Monday, April 2
12:00-6:30 pm Exhibitor set-up
12:00-7:30 pm Registration/check-in
5:30-7:30 pm Opening reception
Tuesday, April 3
7:30-8:30 am Breakfast
8:30-9:30 am Keynote: Betsy Banks Saul, founder and president of Petfinder.com, which bills itself as the oldest and largest searchable directory of adoptable pets on the Web and serves as a portal to over 13,000 animal shelters and adoption groups around the US and Canada.
9:30 am-6:30 pm Exhibit hall open
9:30-10:30 am General session: Consumer insights from the pet e-commerce channel—Jon Roska Jr., founder of PetFoodDirect.com and VP of merchandising for Pet360, shares what he’s learned about pet owners who buy, rate and search for petfood online.
10:30-11:00 am Coffee break in exhibit hall/visit with pets from Petfinder.com member shelters
11:00 am-12 pm Time in exhibit hall/visit with shelter pets
12:00-1:30 pm Lunch
1:30-4:55 pm Concurrent sessions—see descriptions and speakers, also see Table 1
2:55-3:30 pm Coffee break in exhibit hall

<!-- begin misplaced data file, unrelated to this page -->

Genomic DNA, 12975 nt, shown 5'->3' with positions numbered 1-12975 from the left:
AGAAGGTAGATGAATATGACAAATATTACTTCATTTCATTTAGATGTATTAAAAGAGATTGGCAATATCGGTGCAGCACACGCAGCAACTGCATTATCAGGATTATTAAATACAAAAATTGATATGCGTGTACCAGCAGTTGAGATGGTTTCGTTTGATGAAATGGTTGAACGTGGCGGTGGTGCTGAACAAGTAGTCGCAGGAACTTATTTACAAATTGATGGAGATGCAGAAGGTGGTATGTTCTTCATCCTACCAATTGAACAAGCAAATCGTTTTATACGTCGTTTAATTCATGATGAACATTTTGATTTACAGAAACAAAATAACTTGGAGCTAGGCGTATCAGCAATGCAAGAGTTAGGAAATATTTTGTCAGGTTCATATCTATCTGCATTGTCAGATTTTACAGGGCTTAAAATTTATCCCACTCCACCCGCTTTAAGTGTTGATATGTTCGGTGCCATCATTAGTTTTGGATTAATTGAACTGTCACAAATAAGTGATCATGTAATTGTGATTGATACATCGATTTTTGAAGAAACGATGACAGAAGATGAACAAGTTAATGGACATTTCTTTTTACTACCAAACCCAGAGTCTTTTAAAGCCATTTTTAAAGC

4:55-6:30 pm Reception in exhibit hall
5:45-6:30 pm Poster reception in exhibit hall annex
Wednesday, April 4
7:30-8:30 am Breakfast
8:30 am-12 pm Exhibit hall open
8:30-11:55 am Concurrent sessions—see descriptions and speakers, also see Table 2
9:55-10:30 am Coffee break in exhibit hall
12-1:15 pm Closing keynote/lunch: Michael Taylor, JD, deputy commissioner for foods for FDA and the person overseeing all food safety policy and regulation for the US, addresses similarities and differences between human food safety and petfood safety and new rules arising from FSMA.
12-10 pm Exhibit hall tear-down
Descriptions and speakers for Petfood Forum concurrent sessions
Yellow pea products: functional petfood ingredients —Gary Lynch, PhD, senior project coordinator with Roquette, describes the fractioning of yellow peas by wet milling process as a relatively new source of ingredients with applications such as a protein for texturization, a highly digestible source of amino acids, purified pea starch for grain-free formulations and a binder for meat chunks in wet petfood.